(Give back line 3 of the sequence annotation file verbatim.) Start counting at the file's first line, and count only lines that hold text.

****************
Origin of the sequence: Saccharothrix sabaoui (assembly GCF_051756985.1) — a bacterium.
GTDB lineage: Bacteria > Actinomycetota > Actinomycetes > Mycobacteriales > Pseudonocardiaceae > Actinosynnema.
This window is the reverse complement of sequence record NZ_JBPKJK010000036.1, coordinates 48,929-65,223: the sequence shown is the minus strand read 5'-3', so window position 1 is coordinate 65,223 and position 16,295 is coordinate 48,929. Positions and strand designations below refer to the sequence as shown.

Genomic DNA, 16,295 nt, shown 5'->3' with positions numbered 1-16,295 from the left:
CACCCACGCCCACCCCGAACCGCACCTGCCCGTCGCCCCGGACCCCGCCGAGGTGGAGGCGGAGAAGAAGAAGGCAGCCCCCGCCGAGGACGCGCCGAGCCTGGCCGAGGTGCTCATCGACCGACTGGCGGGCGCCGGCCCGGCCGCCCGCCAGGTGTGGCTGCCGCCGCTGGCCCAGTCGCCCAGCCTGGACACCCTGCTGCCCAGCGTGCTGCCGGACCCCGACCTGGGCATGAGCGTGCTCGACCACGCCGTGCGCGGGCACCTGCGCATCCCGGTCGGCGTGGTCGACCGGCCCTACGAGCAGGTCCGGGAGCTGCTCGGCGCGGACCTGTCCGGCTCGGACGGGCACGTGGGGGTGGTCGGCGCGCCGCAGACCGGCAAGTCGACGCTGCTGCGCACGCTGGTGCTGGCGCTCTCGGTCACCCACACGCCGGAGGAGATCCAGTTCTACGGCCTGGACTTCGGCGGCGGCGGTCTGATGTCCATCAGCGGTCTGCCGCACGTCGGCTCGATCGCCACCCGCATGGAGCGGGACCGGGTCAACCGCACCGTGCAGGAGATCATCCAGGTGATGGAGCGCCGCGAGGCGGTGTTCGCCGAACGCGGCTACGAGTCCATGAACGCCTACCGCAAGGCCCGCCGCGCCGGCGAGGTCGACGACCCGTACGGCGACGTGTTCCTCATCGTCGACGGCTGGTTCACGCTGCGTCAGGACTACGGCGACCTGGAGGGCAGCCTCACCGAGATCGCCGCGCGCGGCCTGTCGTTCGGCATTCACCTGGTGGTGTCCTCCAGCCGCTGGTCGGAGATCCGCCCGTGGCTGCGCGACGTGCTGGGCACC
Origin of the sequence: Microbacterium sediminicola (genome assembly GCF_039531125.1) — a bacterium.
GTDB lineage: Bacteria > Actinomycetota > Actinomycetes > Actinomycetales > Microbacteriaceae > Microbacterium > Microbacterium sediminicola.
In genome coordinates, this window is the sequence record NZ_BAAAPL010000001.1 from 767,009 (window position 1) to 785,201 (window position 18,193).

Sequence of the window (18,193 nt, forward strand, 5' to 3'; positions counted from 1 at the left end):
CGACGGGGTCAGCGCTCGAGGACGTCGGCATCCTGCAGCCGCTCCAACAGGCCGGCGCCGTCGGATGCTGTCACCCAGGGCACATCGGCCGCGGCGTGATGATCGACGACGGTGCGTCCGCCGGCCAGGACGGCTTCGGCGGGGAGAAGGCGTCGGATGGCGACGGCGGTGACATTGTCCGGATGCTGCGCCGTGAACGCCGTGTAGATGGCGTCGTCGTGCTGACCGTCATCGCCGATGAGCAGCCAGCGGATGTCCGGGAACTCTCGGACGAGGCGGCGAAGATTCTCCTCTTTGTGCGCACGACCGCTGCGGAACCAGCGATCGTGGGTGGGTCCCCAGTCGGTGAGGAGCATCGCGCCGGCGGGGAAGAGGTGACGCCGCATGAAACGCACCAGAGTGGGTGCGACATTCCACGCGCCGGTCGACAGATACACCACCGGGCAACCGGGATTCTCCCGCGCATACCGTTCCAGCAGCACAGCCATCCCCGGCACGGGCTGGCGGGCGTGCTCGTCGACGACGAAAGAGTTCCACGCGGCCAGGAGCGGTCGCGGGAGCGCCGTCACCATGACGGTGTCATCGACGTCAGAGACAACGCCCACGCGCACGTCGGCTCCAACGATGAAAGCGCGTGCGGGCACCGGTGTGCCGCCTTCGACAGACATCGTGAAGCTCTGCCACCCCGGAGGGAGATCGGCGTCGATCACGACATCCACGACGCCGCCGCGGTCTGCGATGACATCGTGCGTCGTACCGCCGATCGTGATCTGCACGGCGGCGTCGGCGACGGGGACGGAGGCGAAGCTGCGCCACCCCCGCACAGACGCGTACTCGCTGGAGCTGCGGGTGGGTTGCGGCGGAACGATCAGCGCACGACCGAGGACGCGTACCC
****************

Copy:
This window is the reverse complement of sequence record NZ_JBPKJK010000036.1, coordinates 48,929-65,223: the sequence shown is the minus strand read 5'-3', so window position 1 is coordinate 65,223 and position 16,295 is coordinate 48,929. Positions and strand designations below refer to the sequence as shown.